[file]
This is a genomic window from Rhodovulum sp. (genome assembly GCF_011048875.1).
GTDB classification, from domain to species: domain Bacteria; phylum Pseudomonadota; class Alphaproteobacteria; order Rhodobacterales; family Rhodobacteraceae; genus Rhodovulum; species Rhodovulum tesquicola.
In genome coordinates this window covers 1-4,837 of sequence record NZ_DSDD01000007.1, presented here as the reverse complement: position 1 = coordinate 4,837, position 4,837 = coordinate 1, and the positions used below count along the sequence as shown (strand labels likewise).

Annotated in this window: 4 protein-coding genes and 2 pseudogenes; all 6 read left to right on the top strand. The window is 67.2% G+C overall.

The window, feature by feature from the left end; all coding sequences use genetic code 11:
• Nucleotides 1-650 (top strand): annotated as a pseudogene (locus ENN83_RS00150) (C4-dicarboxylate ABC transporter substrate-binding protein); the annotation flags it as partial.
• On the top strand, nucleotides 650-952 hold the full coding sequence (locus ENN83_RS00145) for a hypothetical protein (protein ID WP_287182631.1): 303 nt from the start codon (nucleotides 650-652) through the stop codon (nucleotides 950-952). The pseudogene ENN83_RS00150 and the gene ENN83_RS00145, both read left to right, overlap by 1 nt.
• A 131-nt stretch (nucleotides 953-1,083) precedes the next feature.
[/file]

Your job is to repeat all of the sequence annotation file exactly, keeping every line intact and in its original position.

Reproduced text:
This is a genomic window from Rhodovulum sp. (genome assembly GCF_011048875.1).
GTDB classification, from domain to species: domain Bacteria; phylum Pseudomonadota; class Alphaproteobacteria; order Rhodobacterales; family Rhodobacteraceae; genus Rhodovulum; species Rhodovulum tesquicola.
In genome coordinates this window covers 1-4,837 of sequence record NZ_DSDD01000007.1, presented here as the reverse complement: position 1 = coordinate 4,837, position 4,837 = coordinate 1, and the positions used below count along the sequence as shown (strand labels likewise).

Annotated in this window: 4 protein-coding genes and 2 pseudogenes; all 6 read left to right on the top strand. The window is 67.2% G+C overall.

The window, feature by feature from the left end; all coding sequences use genetic code 11:
• Nucleotides 1-650 (top strand): annotated as a pseudogene (locus ENN83_RS00150) (C4-dicarboxylate ABC transporter substrate-binding protein); the annotation flags it as partial.
• On the top strand, nucleotides 650-952 hold the full coding sequence (locus ENN83_RS00145) for a hypothetical protein (protein ID WP_287182631.1): 303 nt from the start codon (nucleotides 650-652) through the stop codon (nucleotides 950-952). The pseudogene ENN83_RS00150 and the gene ENN83_RS00145, both read left to right, overlap by 1 nt.
• A 131-nt stretch (nucleotides 953-1,083) precedes the next feature.